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LONDON — The Guerrilla Girls strike again. The Whitechapel Gallery recently commissioned the feminist collective to create a new artwork for the gallery, resulting in an exhibition. Is it even worse in Europe? resurrects the 1986 Guerilla Girls campaign “It’s Even Worse in Europe” by conducting an up-to-date survey on gender and racial inequality in European art institutions.
Earlier last year the collective distributed a questionnaire to 383 European museum directors. The Guerilla Girls went straight to the point, asking, among other questions, the percentage of artworks by female, African, Asian, South Asian, South American, and “gender non-conforming” artists in the museums’ collections.
The nature of the questions has changed little since the anonymous American collective started to challenge the art world’s inequity in the 1980s, reporting to the public facts and numbers about the domination of white male artists in the art world. The current show is just another confirmation of how slowly changes are taking place on the matter.
The foreword to the survey, shared on a poster in the exhibition, reads:
The Guerilla Girls focus on the understory, the subtext, the overlooked and the downright unfair. Art can’t be reduced to the small number of artists who have won a popularity contest among bigtime dealers, curators and collectors. Unless museums and kunsthalles show art as diverse as the cultures they claim to represent, they’re not showing the history of art, they’re just preserving the history of wealth and power.
Roughly one fourth of the contacted institutions responded — 101, to be precise. A full list of those that didn’t reply or refused to participate has been placed on the floor, for visitors to step on. The replies, arranged in posters around one room of the gallery, are insightful of the current make-up of collections at European institutions. Predictably, the figures are not encouraging: among the museums that did reply, for instance, only two have 40% or more women artists in their collections, while 21 have fewer than 20%.
A less expected find is that the majority of European museums don’t even keep statistics on how many of their works are by underrepresented populations. This is worrying, as it reveals a general lack of self-awareness.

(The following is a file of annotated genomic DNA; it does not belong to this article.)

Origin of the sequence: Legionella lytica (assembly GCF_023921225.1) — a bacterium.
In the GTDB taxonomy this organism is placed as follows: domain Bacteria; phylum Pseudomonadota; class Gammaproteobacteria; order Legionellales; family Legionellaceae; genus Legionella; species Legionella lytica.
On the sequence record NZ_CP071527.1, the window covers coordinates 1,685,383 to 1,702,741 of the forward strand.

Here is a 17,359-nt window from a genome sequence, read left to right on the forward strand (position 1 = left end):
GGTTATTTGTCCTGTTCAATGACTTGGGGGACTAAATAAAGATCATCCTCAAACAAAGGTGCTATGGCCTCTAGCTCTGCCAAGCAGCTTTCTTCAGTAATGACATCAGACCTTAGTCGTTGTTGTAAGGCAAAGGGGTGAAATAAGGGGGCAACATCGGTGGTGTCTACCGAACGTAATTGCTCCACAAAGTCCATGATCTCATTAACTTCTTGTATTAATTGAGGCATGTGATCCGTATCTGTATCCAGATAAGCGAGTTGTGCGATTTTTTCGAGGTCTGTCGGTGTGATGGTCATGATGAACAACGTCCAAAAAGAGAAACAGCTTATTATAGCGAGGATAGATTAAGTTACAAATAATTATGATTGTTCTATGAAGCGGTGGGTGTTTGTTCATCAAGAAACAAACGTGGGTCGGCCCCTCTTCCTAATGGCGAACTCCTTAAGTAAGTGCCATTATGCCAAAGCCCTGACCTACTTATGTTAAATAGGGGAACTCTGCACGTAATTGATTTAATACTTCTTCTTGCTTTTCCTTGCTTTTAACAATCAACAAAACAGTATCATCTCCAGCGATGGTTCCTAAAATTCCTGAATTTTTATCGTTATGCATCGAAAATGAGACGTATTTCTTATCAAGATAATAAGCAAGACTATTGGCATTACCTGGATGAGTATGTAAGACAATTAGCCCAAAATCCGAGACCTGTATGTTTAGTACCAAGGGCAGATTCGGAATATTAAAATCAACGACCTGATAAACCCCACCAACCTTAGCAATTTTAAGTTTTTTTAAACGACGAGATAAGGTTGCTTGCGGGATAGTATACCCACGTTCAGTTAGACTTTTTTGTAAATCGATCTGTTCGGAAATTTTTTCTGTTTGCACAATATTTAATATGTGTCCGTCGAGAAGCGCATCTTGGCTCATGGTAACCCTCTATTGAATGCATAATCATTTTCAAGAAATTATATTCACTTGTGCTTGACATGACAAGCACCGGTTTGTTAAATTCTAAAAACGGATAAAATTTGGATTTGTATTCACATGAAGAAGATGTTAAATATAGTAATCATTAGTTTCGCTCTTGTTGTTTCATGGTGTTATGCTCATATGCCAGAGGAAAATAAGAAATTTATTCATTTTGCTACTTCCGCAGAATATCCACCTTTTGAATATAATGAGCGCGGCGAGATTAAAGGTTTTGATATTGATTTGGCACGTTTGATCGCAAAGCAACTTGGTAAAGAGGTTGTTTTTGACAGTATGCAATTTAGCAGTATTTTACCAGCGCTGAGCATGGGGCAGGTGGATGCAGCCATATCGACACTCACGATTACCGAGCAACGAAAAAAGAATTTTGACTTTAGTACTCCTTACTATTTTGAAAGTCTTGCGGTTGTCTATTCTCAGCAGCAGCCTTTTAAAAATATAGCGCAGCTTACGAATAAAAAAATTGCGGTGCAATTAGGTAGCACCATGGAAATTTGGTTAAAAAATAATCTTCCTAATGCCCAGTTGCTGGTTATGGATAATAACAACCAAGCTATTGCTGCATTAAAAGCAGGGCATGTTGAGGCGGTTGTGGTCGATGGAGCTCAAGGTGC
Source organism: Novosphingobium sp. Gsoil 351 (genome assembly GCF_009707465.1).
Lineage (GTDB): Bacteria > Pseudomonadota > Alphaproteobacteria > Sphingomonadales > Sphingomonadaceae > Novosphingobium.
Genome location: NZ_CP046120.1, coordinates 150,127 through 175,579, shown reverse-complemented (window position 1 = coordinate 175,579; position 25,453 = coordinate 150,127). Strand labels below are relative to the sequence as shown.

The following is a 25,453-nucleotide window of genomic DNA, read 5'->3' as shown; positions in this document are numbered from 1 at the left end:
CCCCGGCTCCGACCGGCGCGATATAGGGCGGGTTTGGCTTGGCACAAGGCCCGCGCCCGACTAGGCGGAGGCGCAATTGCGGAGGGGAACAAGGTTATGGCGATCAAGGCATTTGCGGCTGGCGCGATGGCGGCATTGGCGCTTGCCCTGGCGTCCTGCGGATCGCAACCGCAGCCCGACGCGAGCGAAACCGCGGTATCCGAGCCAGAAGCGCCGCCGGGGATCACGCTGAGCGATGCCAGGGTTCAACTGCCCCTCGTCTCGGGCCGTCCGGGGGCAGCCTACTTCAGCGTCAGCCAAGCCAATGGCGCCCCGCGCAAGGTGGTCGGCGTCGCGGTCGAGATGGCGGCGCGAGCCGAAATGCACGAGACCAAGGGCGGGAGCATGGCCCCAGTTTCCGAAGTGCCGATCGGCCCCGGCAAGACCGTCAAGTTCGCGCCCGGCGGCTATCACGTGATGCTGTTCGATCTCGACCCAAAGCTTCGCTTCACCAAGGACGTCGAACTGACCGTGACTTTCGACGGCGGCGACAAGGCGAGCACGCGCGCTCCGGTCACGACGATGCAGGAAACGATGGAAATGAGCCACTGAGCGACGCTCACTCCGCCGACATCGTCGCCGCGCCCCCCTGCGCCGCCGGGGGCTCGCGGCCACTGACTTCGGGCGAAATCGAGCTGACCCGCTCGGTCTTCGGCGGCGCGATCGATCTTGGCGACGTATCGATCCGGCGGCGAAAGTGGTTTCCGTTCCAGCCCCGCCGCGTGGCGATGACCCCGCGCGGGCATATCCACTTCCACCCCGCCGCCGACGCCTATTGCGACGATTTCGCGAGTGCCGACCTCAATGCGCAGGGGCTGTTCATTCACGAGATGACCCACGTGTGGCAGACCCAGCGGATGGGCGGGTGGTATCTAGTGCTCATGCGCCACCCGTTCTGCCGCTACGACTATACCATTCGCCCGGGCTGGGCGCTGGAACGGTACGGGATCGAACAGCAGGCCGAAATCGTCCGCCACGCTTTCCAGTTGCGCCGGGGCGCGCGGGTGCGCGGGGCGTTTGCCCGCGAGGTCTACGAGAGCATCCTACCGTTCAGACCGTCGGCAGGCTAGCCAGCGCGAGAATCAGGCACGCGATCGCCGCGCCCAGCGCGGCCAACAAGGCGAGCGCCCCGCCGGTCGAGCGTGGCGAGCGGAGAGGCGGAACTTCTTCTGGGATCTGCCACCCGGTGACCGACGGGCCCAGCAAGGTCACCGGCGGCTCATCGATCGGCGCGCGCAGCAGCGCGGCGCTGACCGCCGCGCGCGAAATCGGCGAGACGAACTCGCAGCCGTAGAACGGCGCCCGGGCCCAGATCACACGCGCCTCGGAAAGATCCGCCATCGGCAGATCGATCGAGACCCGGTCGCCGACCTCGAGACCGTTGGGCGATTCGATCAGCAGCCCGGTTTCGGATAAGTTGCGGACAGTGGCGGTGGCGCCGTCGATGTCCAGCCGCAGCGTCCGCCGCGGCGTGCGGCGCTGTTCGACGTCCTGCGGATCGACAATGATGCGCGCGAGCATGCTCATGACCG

As much as the questionnaire sheds light on pressing and relevant issues, some of its premises have limits. Asking museums about the numbers of works by female artists and minorities in their collections is certainly necessary to bring attention to and keep the pressure on the topic, but it’s definitely not enough. Acquiring such artworks is relatively easy; effectively communicating them, creating relevant narratives around them, is much harder. A recent example is Tate Modern’s major extension, which has pushed the museum to take a more inclusive and fair approach in displaying its collection, increasing the number of pieces by non-Western artists. However, if these curatorial decisions have honored the intention of giving exposure to overlooked artists — thus rethinking the modernist canon — the operation at times has resulted in an endless succession of artworks with no cohesive narrative.
On the one hand, the Guerilla Girls, 30 years later, are still reminding us that museums have overdue issues to address. On the other, we need to continue pushing the conversation around inclusive representation in a more nuanced direction — one that not only considers who institutions are representing, but also how.
Guerrilla Girls: Is it even worse in Europe? continues at Whitechapel Gallery (77 –82 Whitechapel High Street, London E1 7QX) through March 5.
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